If there is no sin from which we need to be saved, then why bother approaching the throne of mercy? If grace is so cheap that we can snap our fingers at God to order it up, then why in the world did Jesus bother to suffer so much for us? Why was he willing to be so wounded, and from those wounds to pour out water and blood, to wash us and nourish us, if such a washing was never really needed in the first place?
Why did Jesus not order Sr. Faustina to direct the painting of his portrait with a wink in his eye, winking at every sin and perversion we could engage in because it really does not matter?
Instead Jesus ordered Sr. Faustina to have his portrait painted with a huge wound in his heart, a wound that bleeds because it is so broken by what sin has done to us; a wound that invites us to approach it so that our filth can be washed in the water as in an ocean of mercy.
Perhaps this is why the number of people who regularly confess their sins today is so low. We have been deceived by a diabolical notion of mercy that convinces us that God’s love is so immense that there is no possibility of punishment. Perhaps this is why so few people approach the Lord Jesus to worship him, to cry out, “My Lord and my God,” since if there is no need for a Savior, then why give any time to Jesus?
Satan, our ancient enemy, is so clever. He does not portray Jesus as a harsh judge who is ready to condemn us for the slightest transgression of the law. The devil takes the truth of the immensity of God’s mercy and distorts it to convince us that there is nothing we could do that would need the washing of mercy at all, because Jesus simply does not care if we sin or not.
This is diabolical mercy. It is this diabolical mercy that Divine Mercy wants to destroy. Jesus said, “Repent, and believe in the gospel!” But if he does not care if we sin, why should he care if we repent?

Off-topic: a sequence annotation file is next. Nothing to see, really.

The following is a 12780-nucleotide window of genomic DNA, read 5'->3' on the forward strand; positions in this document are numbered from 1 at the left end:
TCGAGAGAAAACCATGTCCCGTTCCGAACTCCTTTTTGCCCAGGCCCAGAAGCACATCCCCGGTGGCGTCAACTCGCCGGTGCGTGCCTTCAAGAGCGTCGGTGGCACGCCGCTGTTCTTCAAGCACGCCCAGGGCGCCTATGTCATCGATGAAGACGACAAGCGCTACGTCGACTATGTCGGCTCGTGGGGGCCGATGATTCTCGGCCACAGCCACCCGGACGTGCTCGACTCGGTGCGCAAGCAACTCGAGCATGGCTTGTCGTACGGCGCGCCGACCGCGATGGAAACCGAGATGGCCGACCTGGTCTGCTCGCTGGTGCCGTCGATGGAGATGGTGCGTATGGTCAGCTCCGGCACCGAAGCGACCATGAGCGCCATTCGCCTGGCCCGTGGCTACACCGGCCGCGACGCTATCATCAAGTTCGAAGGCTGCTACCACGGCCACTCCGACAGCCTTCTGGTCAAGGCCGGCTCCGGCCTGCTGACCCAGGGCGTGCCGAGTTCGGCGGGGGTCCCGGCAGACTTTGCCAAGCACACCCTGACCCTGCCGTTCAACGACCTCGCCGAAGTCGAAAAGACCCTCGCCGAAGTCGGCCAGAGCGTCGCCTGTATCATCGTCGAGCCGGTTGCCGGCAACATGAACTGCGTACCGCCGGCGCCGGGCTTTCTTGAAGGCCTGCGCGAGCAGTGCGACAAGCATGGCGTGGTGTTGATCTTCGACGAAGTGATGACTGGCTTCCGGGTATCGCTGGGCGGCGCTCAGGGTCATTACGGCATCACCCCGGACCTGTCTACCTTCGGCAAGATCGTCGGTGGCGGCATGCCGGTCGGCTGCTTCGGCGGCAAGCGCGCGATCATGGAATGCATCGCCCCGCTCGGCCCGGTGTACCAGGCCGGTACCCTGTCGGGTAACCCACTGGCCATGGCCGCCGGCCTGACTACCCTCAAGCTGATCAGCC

Divine Mercy knows very well that we are sinners, that we allow ourselves to be deceived as easily as our first parents allowed themselves to be deceived.
Divine Mercy sees very clearly our filth and our anemia, and washes us with water and blood from the wounded side of Jesus, not to affirm us in our sinfulness, but to love us into conversion.
Divine Mercy does sit down and break bread with the greatest of sinners, but never to overlook our sins, but rather to allow Jesus’ love to so wound our hearts that we want to repent. He opens his heart to us sinners so that we will no longer consider God’s commandments as burdensome but as our path to freedom and joy.
There is a great struggle these days between the subtle but destructive diabolical mercy, which winks at sin, and the Divine Mercy, which looks piercingly at sin and invites the sinner to turn away and to be washed in the eternal flow of water and blood that comes forth from the wounded side of Jesus.
We can so easily be led astray. This is why it is so important to always recognize our need for a Savior and to cry out to him, “My Lord and my God.” This is why it is essential not to be afraid but to always cry out, “Jesus, I trust in you!”